Movie Review: Book Club

A dream cast of older actresses is saddled with a nightmare script

Book Club (Dámský klub)
Directed by Bill Holderman
With Diane Keaton, Jane Fonda, Candice Bergen, Mary Steenburgen, Craig T. Nelson, Andy García, Don Johnson

Older actresses seldom get starring roles. Book Club puts four great actresses together for a romantic comedy, which is a great concept. But along the way, someone forgot to bring the jokes and the romance.

The basic premise is that four friends have had a book club since the 1970s, and meet once a month to drink copious amounts of white wine and discuss the recent selection. The wild one of the group, Vivian (played by Jane Fonda) selects Fifty Shades of Grey, and the four women's lives get turned upside down.

The women all met in college, and each has her own career path. Vivian owns a large hotel, Sharon (Candice Bergen) is a federal judge, Diane (Diane Keaton) recently lost her husband and Carol (Mary Steenburgen) is a suburban housewife.

Vivian has sex with a variety of people but has no love in her life. Sharon and Diane are both single, and Carol's husband has lost interest in sex.

By this time, the Fifty Shades of Grey craze has petered out a bit, and there have already been three films actually based on the books. The opening, with the women being shocked while reading goes on way too long, and is quite predictable.

The women find their interests in life reawakened due to the book, though. Their four stories are juggled for the duration of the film.

Vivian runs into an old handsome flame named Arthur (Don Johnson), Sharon tries online dating, Diane meets a stranger on a plane named Mitchell (Andy Garcia) and Carol tries to spark her husband, Bruce (Craig T. Nelson) back into action.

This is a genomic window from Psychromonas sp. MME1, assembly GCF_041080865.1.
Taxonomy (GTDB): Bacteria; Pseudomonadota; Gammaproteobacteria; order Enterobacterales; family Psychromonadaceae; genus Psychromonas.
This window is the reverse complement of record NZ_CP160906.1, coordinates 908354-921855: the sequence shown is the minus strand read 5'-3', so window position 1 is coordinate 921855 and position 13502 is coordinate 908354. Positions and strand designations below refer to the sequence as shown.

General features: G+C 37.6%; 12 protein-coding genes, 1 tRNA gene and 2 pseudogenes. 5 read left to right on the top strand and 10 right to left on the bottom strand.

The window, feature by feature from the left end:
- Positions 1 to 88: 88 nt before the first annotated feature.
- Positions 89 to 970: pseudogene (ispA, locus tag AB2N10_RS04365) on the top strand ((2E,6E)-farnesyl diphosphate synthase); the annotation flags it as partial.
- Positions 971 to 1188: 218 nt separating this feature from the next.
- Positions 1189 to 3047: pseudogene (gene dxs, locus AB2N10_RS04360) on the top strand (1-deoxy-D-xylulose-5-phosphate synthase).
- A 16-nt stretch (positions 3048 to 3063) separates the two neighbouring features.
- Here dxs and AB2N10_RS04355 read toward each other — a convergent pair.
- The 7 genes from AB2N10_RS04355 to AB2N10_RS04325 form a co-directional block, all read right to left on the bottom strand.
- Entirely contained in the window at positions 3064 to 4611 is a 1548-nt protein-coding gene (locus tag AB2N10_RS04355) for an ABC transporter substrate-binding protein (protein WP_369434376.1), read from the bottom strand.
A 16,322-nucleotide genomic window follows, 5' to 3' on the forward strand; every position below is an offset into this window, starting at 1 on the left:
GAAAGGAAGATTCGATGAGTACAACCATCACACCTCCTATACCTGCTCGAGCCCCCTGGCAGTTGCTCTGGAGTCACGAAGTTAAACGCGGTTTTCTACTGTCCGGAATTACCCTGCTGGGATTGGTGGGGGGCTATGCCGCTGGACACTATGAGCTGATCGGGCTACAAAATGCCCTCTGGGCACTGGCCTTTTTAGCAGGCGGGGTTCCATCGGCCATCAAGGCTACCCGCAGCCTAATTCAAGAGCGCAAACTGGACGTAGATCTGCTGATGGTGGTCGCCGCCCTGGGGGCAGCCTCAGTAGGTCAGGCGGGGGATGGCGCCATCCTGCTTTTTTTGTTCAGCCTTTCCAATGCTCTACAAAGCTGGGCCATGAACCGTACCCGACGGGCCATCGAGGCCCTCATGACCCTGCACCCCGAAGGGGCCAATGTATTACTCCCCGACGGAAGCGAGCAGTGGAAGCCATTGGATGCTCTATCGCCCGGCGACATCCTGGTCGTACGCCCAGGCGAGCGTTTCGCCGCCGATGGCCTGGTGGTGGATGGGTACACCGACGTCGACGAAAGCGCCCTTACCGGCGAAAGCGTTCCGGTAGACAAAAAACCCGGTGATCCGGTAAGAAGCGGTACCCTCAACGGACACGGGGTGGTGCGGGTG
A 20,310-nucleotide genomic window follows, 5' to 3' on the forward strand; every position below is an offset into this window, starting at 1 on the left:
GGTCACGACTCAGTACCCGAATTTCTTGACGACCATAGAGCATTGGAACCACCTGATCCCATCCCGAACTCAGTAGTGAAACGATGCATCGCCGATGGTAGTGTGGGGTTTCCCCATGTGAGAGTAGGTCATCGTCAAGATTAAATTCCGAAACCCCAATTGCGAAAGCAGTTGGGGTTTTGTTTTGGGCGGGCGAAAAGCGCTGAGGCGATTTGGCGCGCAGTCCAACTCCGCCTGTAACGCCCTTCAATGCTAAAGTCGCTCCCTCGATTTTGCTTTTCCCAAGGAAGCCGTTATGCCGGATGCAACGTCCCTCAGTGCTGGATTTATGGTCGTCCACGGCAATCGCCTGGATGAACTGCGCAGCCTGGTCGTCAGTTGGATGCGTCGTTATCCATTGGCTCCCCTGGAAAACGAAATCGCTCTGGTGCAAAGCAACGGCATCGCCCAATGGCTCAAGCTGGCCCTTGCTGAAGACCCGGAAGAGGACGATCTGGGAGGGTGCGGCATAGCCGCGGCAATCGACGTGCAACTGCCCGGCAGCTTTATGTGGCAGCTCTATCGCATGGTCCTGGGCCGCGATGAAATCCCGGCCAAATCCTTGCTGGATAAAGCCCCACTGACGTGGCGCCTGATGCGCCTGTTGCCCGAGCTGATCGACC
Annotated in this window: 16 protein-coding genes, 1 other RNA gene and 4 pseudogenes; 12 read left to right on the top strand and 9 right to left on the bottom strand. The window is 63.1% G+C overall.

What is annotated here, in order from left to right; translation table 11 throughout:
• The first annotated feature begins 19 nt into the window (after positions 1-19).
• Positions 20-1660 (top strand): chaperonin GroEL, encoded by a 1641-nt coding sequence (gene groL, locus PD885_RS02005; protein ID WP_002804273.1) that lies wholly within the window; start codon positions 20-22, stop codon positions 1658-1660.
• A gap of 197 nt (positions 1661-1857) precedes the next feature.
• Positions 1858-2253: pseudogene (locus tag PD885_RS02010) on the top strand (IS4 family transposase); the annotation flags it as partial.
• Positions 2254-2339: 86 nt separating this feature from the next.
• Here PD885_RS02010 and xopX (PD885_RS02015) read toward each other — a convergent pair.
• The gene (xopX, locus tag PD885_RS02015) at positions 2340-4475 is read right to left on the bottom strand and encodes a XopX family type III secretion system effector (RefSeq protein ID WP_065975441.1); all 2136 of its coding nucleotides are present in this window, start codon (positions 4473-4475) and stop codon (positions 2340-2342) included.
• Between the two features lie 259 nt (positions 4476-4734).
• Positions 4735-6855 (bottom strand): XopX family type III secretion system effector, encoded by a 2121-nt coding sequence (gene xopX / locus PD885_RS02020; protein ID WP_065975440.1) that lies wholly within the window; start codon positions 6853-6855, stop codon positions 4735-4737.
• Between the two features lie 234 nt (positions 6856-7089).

The plots never rise above TV movie level. Diane's is the most developed, as she is caught between her overprotective adult children, Jill and Adrianne (Alicia Silverstone and Katie Aselton) and her own desire for a new chapter in her life.

Andy Garcia has the best of the male roles and is able to show off some of his charisma. Keaton does a bit of riff on her quirky Annie Hall type character, someone who is not a conformist at heart. As an older and more mature person, who despite compromises along the way, she still wants to march to her own tune.

Jane Fonda is the biggest of the four stars, but her character's story goes nowhere. There is not enough backstory to explain how Vivian and Arthur met, why they split and why they should get back together. The fancy hotel setting adds a hint of glamour, and they have a couple of cute scenes together, but it should have gone beneath the surface to show some real emotion.

Candice Bergen is good at broad comedy, and she gets thrown into what should have been a humorous plot about the perils of the internet. But, just like the overall premise of being shocked at Fifty Shades of Grey, the idea has already been done to death.

The best the writers can come up with is that one of her dates, a doctor played by Wallace Shawn, is short and bald and therefore too embarrassing to be seen with.

Last and least is Carol. (Spoiler alert) In a plot that was really not thought out at all, she drugs her husband's drink in a public place. The mind boggles at how anyone could think this is funny, even with the genders reversed.

Carol knows her husband does not like public attention, and yet her efforts to restart their marriage all involve opening him up to humiliation — and she is surprised they don't work.

The film is really a long list of lost opportunities. These four actresses have all done fantastic work on the big and small screen, and with some proper material that has some depth, they could have shown that older actresses deserve roles as much as older actors do.

But Book Club never dares to go beyond the obvious, and wastes the time of all involved, including the audience. 

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